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Review: Annie


By: Suzanne Cleave, TRP Reviewer


If you are looking for a fab-u-lous night out, Annie at Theatre Royal Plymouth is a five-star treat for all the family.

Set in New York during the Great Depression, we are introduced to Annie and the other girls in the ramshackle orphanage, run by the harsh and irresponsible Miss Hannigan. After a foiled escape, Annie’s dreams come true when billionaire Mr Warbucks sends his assistant to the orphanage to announce that he wants to give one of the orphans a two-week break at his residence over Christmas.

With a bit of gentle persuasion, the red-headed Annie is chosen and soon her life transforms from scrubbing floors and making beds to attending Broadway shows and having servants tend to her every need.

Although a temporary arrangement for Warbucks, Annie’s presence gradually softens the straight-talking businessman, and he declares he will do anything he can to find Annie’s biological parents. It seems Annie’s optimistic way of thinking rubs off on those around her, including the President of the United States (who also makes an appearance!).

But as soon as Warbucks offers a $50,000 dollar reward for their discovery, Miss Hannigan’s brother Rooster and his girlfriend Lily set to work on a plan to get their hands on the cash – and Annie!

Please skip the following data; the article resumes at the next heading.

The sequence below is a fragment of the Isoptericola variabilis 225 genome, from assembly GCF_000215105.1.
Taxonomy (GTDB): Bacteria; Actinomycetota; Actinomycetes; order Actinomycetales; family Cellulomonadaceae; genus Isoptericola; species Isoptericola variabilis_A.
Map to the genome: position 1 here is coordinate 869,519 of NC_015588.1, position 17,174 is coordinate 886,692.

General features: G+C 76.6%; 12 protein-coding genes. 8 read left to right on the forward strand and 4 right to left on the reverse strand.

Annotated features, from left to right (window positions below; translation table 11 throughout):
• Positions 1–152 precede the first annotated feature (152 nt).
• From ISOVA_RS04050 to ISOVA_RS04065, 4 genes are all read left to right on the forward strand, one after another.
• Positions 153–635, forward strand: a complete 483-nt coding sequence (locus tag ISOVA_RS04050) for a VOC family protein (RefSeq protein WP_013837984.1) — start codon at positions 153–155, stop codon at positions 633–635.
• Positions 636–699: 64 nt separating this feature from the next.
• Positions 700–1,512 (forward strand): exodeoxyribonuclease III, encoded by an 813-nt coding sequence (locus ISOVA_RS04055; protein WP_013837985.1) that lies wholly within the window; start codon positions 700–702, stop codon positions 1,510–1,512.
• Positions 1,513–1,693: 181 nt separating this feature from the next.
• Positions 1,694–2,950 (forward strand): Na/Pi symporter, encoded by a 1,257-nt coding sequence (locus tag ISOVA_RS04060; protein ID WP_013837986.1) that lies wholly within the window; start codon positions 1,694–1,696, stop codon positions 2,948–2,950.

Annie has been a family favourite ever since it first appeared on Broadway in 1977 and later through films on the big screen. This magical interpretation follows the same path and is a joy to watch.

The casting is amazing, and everyone gives a faultless performance. The ensemble is a riot of colour with perfectly polished dance routines that cannot fail to raise a smile.

Strictly Come Dancing judge Craig Revel Horwood dazzles in the role of Miss Hannigan. We know he can dance, but his vocals are also top notch.

He sashays across the stage, bottle of gin in hand, and transforms the character of Miss Hannigan from a mean villain into a loveable rogue.

The role of Annie is shared by three talented young actors, and on the opening night, the audience was treated to a fantastic performance by Zoe Akinyosade in the lead role. For such a young actor, she kept the audience spellbound as she belted out hits such as Maybe, Hard Knock Life and Tomorrow.

The other actors playing the young orphans were equally as wonderful, with their energetic dance routines and brilliant facial expressions.

Other stand out performances came from Alex Bourne as Mr Warbucks, who realises there is more to life than work, and Amelia Adams who plays Grace Farrell, Warbucks’ assistant. A review of Annie cannot be complete without mention of Sandy, the adorable Labradoodle, who drew many aaahhhhs from the audience!

There are many, many highlights throughout the production, but Miss Hannigan, Rooster and Lily’s rendition of Easy Street is just brilliant. The final number of Tomorrow, when all the cast come together is also a wonderful finale.

Everything from the set and costumes to the top-notch choreography make this production of Annie unmissable. The timeless tale of rags to riches is uplifting and heart-warming and I easily could watch it all over again.


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